Will the human species discovered in the Philippines bring insight to the past lives of the ancient inhabitants?
Researchers have unearthed important evidence of an ancient human species discovered in the Philippines. They called their precious find the “Homo luzonensis”, believed to inhabit the island of Luzon about 50,000 to 67,000 years ago. The human remains which consist of bones and teeth were dug out from inside the Callao Cave. This discovery has made Luzon the third Southeast Asian island in the past 15 years to show manifestations of unforeseen ancient human activity.
What the excavation revealed
The excavation in Callao Cave started in 2003 led by Armand Mijares. He discovered indications of human activity dating back to 25,000 years ago. During that time, he did not search any deeper for other artifacts that went beyond four feet below the surface. He said that most archaeologists from Southeast Asia will only dig cave sites up to two meters and will stop.
However, in 2004, that “shallow” digging became deeper when researchers unearthed Homo floresiensi. It is a midget hominin, commonly known as “hobbit” (from the movie “Lord of the Rings”). The said hominin lived in the Flores island in Indonesia until 50,000 years ago. This motivated Mijares to return to Callao Cave in 2007 to dig deeper.
Mijares is an archaeologist at UP Diliman and a National Geographic grantee at the same time. He and his team returned to the same site that they’d excavated in 2003. This time, they dug deeper. Over 5 feet of clay was excavated. They discovered a formed layer of rock called breccia along with other artifacts. The group was excited to find bone fragments that washed into the cave for thousands of years.
Small things with huge details
Initially, the bones appeared to only be from animals like pigs and deers. However, after a thorough examination, one piece caught their attention. That small piece looked like a complete foot bone resembling a human’s. It was sent to the co-author of the research, Philip Piper, who then examined the animal remains.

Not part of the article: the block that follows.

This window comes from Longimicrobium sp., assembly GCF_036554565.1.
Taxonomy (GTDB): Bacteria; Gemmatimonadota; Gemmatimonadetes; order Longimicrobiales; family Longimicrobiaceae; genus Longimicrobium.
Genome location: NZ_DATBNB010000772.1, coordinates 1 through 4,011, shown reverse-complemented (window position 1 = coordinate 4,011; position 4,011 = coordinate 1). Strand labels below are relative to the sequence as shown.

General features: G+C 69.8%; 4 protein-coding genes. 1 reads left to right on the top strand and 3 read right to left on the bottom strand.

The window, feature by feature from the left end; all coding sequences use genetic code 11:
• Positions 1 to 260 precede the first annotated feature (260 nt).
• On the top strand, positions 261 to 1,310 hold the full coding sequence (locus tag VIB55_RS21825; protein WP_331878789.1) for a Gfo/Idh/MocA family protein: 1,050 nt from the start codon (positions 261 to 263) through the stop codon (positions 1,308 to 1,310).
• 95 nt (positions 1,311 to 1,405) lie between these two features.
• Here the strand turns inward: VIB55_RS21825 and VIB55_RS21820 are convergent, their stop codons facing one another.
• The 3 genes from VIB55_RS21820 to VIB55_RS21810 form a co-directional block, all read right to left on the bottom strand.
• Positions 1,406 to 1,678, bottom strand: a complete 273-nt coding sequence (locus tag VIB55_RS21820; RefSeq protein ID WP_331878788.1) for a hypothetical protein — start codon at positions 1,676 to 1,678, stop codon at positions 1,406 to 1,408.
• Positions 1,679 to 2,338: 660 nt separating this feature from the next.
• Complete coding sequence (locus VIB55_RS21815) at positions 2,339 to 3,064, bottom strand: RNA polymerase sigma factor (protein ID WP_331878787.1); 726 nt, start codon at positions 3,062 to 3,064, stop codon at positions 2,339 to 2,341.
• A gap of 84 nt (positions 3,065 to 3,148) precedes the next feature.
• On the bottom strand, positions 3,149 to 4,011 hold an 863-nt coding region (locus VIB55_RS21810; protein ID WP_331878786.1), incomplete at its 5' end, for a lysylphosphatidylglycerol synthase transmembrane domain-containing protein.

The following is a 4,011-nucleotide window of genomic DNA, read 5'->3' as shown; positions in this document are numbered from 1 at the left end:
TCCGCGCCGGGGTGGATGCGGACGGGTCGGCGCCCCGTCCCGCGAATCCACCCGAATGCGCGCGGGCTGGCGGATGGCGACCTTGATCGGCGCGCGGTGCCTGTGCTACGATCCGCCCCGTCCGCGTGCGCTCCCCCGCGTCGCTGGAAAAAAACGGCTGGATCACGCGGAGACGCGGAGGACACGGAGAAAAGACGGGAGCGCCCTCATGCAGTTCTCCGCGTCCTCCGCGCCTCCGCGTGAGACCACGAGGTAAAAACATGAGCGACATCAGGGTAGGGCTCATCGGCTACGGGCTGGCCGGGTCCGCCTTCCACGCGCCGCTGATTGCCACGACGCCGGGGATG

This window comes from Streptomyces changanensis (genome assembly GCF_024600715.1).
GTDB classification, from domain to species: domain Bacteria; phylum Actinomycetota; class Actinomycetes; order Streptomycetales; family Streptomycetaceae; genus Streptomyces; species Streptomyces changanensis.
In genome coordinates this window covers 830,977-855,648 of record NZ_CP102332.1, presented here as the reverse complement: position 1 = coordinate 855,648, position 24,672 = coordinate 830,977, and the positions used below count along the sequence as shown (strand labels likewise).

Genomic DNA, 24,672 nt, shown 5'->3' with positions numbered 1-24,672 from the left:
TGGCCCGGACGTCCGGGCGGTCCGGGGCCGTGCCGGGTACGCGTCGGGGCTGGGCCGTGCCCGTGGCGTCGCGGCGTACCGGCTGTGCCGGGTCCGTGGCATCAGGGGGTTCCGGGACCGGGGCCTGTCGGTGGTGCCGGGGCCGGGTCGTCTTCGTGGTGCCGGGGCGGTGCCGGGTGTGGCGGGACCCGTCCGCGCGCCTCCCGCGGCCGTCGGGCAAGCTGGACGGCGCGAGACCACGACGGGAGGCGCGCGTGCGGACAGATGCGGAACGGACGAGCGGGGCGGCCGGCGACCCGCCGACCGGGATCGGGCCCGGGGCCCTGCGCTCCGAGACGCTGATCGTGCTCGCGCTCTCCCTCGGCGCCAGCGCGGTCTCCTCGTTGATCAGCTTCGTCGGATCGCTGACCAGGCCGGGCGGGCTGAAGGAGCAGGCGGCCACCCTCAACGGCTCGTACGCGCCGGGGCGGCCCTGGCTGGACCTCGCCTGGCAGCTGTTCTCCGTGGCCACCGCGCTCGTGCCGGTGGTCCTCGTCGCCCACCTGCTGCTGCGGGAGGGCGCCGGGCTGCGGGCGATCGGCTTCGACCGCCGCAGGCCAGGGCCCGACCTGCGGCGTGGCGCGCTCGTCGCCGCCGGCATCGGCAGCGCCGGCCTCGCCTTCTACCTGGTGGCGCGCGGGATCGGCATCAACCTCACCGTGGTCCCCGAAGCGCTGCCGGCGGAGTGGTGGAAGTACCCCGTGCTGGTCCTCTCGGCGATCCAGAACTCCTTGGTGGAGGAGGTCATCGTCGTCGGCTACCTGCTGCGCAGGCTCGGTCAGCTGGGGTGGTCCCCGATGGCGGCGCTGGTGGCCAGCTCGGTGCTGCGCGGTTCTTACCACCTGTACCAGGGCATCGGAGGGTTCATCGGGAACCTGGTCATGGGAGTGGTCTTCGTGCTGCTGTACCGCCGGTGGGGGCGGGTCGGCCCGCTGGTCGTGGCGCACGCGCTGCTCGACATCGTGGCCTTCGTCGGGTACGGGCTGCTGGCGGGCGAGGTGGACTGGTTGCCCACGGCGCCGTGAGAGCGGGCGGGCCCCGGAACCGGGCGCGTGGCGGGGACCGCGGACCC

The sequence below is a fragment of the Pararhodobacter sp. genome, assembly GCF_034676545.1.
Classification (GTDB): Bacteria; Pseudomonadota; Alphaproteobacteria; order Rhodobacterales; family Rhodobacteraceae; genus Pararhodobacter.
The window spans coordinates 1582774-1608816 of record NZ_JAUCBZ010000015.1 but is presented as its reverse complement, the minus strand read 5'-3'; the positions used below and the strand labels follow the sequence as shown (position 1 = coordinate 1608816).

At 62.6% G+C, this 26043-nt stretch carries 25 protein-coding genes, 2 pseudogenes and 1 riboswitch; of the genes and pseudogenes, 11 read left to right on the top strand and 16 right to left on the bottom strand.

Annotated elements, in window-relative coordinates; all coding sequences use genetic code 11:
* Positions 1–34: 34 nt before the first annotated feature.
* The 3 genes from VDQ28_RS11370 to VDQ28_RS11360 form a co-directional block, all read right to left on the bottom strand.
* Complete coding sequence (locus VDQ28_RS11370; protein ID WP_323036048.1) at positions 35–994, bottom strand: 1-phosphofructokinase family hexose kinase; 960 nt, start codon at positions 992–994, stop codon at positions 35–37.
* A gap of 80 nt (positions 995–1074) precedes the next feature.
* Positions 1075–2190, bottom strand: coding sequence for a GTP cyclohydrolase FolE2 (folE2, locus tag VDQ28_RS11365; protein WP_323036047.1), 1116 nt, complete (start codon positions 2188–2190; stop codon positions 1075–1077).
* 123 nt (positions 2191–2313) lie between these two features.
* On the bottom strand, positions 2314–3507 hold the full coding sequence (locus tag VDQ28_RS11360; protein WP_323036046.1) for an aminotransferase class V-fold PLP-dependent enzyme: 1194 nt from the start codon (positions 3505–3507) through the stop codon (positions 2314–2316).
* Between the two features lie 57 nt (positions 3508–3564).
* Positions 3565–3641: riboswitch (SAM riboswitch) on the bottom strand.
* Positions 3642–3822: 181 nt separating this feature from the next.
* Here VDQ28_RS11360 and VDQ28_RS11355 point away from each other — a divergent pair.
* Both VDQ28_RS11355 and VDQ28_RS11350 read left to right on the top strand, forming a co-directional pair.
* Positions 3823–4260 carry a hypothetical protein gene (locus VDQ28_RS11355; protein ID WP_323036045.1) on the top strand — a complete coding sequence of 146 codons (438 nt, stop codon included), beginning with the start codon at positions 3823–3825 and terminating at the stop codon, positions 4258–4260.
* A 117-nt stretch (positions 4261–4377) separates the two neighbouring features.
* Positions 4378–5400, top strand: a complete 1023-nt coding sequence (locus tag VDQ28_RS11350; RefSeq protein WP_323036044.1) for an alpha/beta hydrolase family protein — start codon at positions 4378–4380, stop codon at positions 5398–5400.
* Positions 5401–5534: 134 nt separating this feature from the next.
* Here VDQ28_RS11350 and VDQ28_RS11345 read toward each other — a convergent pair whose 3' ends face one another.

The team named the human species discovered in the Philippines in 2010 as Homo luzonensis, after being found specifically in the island of Luzon. The small-bodied hominin lived on the island about 50,000 to 67,000 years ago. It was recognized from a total of 7 teeth and 6 small bones. Luzon was proclaimed on April 10 as the third Southeast Asian island to deliver signs of remarkably ancient human activity.
Just like a jigsaw puzzle
The excavations unearthed 2 additional toe bones together with 7 teeth, 2 finger bones, and a part of a thigh bone or femur. The team found these remains during their return trips to Callao Cave in 2011 and 2015. All in all, the remains represented at least 3 humans discovered in the Philippines – 2 adults and 1 child. The fossils revealed fascinating hints to the looks and the way of living of Homo luzonensis.
Based on the size of the teeth of the human species discovered in the Philippines, the hominin stood less than 4 feet tall. The curved toe bones, on the other hand, looked like the anatomy of Australopithecus, which had lived 2 to 3 million years ago.
Researchers are still baffled at how these Homo luzonensis arrived on the island of Luzon since the land has never been linked to the mainland by a land bridge. They may have traversed the sea using some form of a raft. There’s also a strong possibility that they were washed up because of a natural disaster such as a tsunami.
Whatever the reasons were, it will remain a mystery on how this Homo luzonensis made it to the Philippines. At least now, the country has a hominid to call their own.
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